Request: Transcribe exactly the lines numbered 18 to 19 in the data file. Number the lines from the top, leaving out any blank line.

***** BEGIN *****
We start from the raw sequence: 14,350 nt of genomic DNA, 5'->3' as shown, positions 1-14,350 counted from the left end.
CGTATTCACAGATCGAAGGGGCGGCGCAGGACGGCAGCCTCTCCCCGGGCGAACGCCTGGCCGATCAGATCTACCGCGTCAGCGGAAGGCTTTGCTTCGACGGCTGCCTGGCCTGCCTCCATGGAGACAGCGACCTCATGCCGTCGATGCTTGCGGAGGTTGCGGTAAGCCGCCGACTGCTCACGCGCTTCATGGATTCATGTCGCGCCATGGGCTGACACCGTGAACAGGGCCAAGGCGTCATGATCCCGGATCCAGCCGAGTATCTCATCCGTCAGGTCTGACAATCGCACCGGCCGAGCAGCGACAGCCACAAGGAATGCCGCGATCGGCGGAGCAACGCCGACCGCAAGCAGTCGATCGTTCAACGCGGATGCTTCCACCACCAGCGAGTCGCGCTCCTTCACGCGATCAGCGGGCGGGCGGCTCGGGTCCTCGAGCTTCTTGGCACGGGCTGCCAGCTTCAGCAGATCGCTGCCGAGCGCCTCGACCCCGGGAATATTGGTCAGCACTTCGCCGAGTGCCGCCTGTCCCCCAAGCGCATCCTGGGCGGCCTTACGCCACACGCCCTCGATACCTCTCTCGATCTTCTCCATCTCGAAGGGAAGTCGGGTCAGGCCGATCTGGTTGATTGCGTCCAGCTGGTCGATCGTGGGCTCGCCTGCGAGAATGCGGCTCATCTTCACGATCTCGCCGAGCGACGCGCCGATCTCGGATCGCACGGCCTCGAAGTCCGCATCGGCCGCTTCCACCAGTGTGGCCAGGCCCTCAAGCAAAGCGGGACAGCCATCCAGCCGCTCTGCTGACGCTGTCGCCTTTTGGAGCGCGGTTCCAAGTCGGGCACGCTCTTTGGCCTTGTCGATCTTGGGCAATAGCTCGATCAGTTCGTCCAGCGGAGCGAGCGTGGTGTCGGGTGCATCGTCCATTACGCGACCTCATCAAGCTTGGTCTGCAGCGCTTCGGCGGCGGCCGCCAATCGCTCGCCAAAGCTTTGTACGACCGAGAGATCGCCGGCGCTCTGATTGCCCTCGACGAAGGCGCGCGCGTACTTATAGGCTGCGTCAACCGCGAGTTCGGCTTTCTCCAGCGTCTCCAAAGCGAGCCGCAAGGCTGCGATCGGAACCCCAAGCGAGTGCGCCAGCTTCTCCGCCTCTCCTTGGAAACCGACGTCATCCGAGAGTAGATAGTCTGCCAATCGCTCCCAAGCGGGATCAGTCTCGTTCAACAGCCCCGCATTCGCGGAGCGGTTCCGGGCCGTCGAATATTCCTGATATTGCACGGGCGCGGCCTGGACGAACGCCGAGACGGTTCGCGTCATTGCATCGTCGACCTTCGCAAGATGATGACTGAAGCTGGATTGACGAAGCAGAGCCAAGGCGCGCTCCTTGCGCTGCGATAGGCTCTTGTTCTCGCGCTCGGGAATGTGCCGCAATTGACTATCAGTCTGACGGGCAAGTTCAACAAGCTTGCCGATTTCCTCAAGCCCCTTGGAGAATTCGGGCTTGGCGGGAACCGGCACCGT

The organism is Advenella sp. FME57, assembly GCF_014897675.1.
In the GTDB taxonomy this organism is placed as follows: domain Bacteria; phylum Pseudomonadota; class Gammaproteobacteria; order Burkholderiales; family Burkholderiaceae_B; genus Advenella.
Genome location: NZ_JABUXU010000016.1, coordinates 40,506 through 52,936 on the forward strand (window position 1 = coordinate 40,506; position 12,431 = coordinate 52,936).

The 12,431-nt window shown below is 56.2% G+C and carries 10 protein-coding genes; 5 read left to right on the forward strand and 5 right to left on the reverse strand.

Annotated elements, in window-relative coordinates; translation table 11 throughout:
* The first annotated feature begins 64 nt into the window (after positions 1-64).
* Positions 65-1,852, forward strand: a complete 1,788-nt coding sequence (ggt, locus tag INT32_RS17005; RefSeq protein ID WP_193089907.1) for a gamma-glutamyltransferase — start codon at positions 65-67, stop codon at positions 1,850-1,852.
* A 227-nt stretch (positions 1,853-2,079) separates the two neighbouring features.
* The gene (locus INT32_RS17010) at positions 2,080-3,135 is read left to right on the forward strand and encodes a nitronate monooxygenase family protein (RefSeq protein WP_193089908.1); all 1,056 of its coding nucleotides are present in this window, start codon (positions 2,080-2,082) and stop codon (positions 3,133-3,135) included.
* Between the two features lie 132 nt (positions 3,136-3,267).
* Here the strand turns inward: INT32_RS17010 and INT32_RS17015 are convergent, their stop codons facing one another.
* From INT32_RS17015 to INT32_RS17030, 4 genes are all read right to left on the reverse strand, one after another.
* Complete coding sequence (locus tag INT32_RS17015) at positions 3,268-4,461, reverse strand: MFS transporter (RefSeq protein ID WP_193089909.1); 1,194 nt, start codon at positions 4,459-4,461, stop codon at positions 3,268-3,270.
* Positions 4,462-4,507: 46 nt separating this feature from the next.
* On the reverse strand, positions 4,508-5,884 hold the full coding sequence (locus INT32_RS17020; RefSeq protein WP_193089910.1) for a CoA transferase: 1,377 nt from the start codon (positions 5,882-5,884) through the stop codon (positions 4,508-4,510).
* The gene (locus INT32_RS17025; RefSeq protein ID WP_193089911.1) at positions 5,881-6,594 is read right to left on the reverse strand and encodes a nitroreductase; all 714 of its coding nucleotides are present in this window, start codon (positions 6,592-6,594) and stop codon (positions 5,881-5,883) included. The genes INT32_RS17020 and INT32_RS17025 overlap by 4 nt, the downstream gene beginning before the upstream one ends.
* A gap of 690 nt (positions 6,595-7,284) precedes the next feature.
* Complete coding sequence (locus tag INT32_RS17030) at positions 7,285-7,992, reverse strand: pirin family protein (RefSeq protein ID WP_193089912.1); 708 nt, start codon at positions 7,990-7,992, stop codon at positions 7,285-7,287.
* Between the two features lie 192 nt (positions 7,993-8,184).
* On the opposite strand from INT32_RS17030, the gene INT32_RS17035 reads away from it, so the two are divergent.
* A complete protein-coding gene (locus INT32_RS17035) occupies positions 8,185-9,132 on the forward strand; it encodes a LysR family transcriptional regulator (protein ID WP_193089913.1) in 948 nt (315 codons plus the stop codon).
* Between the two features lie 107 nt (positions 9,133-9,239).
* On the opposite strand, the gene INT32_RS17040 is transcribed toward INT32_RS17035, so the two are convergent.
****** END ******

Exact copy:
* The gene (locus INT32_RS17025; RefSeq protein ID WP_193089911.1) at positions 5,881-6,594 is read right to left on the reverse strand and encodes a nitroreductase; all 714 of its coding nucleotides are present in this window, start codon (positions 6,592-6,594) and stop codon (positions 5,881-5,883) included. The genes INT32_RS17020 and INT32_RS17025 overlap by 4 nt, the downstream gene beginning before the upstream one ends.
* A gap of 690 nt (positions 6,595-7,284) precedes the next feature.